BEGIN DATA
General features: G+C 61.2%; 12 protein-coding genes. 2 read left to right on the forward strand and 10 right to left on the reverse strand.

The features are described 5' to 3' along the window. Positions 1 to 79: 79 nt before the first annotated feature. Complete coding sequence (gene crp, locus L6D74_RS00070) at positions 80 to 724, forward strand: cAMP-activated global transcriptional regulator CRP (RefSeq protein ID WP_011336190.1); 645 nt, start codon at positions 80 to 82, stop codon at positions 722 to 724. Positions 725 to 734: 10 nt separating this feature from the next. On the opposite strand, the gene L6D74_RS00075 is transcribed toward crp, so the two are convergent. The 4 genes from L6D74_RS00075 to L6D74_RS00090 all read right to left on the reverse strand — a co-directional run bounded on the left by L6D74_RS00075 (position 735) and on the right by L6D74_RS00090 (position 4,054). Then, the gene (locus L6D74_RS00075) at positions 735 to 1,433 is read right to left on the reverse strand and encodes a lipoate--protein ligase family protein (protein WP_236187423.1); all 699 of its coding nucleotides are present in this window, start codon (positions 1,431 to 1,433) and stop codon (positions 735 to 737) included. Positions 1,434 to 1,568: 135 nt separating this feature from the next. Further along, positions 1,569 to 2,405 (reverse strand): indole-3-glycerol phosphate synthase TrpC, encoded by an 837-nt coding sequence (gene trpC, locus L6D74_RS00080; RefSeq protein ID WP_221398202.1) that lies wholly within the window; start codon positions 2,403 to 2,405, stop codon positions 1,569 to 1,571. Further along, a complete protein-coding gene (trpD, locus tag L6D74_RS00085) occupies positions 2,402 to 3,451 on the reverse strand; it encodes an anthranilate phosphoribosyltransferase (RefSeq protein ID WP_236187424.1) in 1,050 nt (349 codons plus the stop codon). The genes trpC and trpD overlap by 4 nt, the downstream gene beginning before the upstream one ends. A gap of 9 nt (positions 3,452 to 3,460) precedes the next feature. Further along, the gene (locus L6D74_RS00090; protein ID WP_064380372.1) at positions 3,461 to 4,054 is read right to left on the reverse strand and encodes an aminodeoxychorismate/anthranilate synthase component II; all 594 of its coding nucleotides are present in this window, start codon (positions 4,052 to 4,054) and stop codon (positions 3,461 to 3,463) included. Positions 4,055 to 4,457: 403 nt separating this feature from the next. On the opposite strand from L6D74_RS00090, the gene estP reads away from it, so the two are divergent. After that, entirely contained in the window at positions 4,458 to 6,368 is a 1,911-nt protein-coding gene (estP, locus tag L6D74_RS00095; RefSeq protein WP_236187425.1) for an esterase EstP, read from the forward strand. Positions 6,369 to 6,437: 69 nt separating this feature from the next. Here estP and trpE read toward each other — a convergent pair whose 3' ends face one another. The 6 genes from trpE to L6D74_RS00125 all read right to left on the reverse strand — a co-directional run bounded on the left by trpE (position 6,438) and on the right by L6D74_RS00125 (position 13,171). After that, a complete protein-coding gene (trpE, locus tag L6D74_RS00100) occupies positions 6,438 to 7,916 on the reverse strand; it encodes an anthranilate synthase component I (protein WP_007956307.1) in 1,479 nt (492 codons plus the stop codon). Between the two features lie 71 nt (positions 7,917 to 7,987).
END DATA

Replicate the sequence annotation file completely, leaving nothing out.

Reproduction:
General features: G+C 61.2%; 12 protein-coding genes. 2 read left to right on the forward strand and 10 right to left on the reverse strand.

The features are described 5' to 3' along the window. Positions 1 to 79: 79 nt before the first annotated feature. Complete coding sequence (gene crp, locus L6D74_RS00070) at positions 80 to 724, forward strand: cAMP-activated global transcriptional regulator CRP (RefSeq protein ID WP_011336190.1); 645 nt, start codon at positions 80 to 82, stop codon at positions 722 to 724. Positions 725 to 734: 10 nt separating this feature from the next. On the opposite strand, the gene L6D74_RS00075 is transcribed toward crp, so the two are convergent. The 4 genes from L6D74_RS00075 to L6D74_RS00090 all read right to left on the reverse strand — a co-directional run bounded on the left by L6D74_RS00075 (position 735) and on the right by L6D74_RS00090 (position 4,054). Then, the gene (locus L6D74_RS00075) at positions 735 to 1,433 is read right to left on the reverse strand and encodes a lipoate--protein ligase family protein (protein WP_236187423.1); all 699 of its coding nucleotides are present in this window, start codon (positions 1,431 to 1,433) and stop codon (positions 735 to 737) included. Positions 1,434 to 1,568: 135 nt separating this feature from the next. Further along, positions 1,569 to 2,405 (reverse strand): indole-3-glycerol phosphate synthase TrpC, encoded by an 837-nt coding sequence (gene trpC, locus L6D74_RS00080; RefSeq protein ID WP_221398202.1) that lies wholly within the window; start codon positions 2,403 to 2,405, stop codon positions 1,569 to 1,571. Further along, a complete protein-coding gene (trpD, locus tag L6D74_RS00085) occupies positions 2,402 to 3,451 on the reverse strand; it encodes an anthranilate phosphoribosyltransferase (RefSeq protein ID WP_236187424.1) in 1,050 nt (349 codons plus the stop codon). The genes trpC and trpD overlap by 4 nt, the downstream gene beginning before the upstream one ends. A gap of 9 nt (positions 3,452 to 3,460) precedes the next feature. Further along, the gene (locus L6D74_RS00090; protein ID WP_064380372.1) at positions 3,461 to 4,054 is read right to left on the reverse strand and encodes an aminodeoxychorismate/anthranilate synthase component II; all 594 of its coding nucleotides are present in this window, start codon (positions 4,052 to 4,054) and stop codon (positions 3,461 to 3,463) included. Positions 4,055 to 4,457: 403 nt separating this feature from the next. On the opposite strand from L6D74_RS00090, the gene estP reads away from it, so the two are divergent. After that, entirely contained in the window at positions 4,458 to 6,368 is a 1,911-nt protein-coding gene (estP, locus tag L6D74_RS00095; RefSeq protein WP_236187425.1) for an esterase EstP, read from the forward strand. Positions 6,369 to 6,437: 69 nt separating this feature from the next. Here estP and trpE read toward each other — a convergent pair whose 3' ends face one another. The 6 genes from trpE to L6D74_RS00125 all read right to left on the reverse strand — a co-directional run bounded on the left by trpE (position 6,438) and on the right by L6D74_RS00125 (position 13,171). After that, a complete protein-coding gene (trpE, locus tag L6D74_RS00100) occupies positions 6,438 to 7,916 on the reverse strand; it encodes an anthranilate synthase component I (protein WP_007956307.1) in 1,479 nt (492 codons plus the stop codon). Between the two features lie 71 nt (positions 7,917 to 7,987).